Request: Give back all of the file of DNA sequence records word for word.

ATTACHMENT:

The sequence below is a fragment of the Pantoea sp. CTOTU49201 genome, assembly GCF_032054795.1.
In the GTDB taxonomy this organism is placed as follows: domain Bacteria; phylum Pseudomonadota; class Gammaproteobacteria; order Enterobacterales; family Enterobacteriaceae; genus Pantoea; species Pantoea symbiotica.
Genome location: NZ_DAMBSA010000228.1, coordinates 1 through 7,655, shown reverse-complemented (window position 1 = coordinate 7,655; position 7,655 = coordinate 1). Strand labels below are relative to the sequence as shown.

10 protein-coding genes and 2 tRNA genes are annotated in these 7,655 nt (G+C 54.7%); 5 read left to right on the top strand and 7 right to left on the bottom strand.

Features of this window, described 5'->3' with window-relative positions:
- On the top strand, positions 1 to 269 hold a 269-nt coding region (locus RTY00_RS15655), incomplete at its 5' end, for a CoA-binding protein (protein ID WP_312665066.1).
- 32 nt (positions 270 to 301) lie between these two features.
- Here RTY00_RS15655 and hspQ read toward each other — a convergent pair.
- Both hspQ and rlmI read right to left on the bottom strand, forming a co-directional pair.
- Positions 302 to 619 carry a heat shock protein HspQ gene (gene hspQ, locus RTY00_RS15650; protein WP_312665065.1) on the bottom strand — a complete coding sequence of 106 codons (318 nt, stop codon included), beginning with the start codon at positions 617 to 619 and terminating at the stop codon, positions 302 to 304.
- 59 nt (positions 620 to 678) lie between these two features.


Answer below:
The sequence below is a fragment of the Pantoea sp. CTOTU49201 genome, assembly GCF_032054795.1.
In the GTDB taxonomy this organism is placed as follows: domain Bacteria; phylum Pseudomonadota; class Gammaproteobacteria; order Enterobacterales; family Enterobacteriaceae; genus Pantoea; species Pantoea symbiotica.
Genome location: NZ_DAMBSA010000228.1, coordinates 1 through 7,655, shown reverse-complemented (window position 1 = coordinate 7,655; position 7,655 = coordinate 1). Strand labels below are relative to the sequence as shown.

10 protein-coding genes and 2 tRNA genes are annotated in these 7,655 nt (G+C 54.7%); 5 read left to right on the top strand and 7 right to left on the bottom strand.

Features of this window, described 5'->3' with window-relative positions:
- On the top strand, positions 1 to 269 hold a 269-nt coding region (locus RTY00_RS15655), incomplete at its 5' end, for a CoA-binding protein (protein ID WP_312665066.1).
- 32 nt (positions 270 to 301) lie between these two features.
- Here RTY00_RS15655 and hspQ read toward each other — a convergent pair.
- Both hspQ and rlmI read right to left on the bottom strand, forming a co-directional pair.
- Positions 302 to 619 carry a heat shock protein HspQ gene (gene hspQ, locus RTY00_RS15650; protein WP_312665065.1) on the bottom strand — a complete coding sequence of 106 codons (318 nt, stop codon included), beginning with the start codon at positions 617 to 619 and terminating at the stop codon, positions 302 to 304.
- 59 nt (positions 620 to 678) lie between these two features.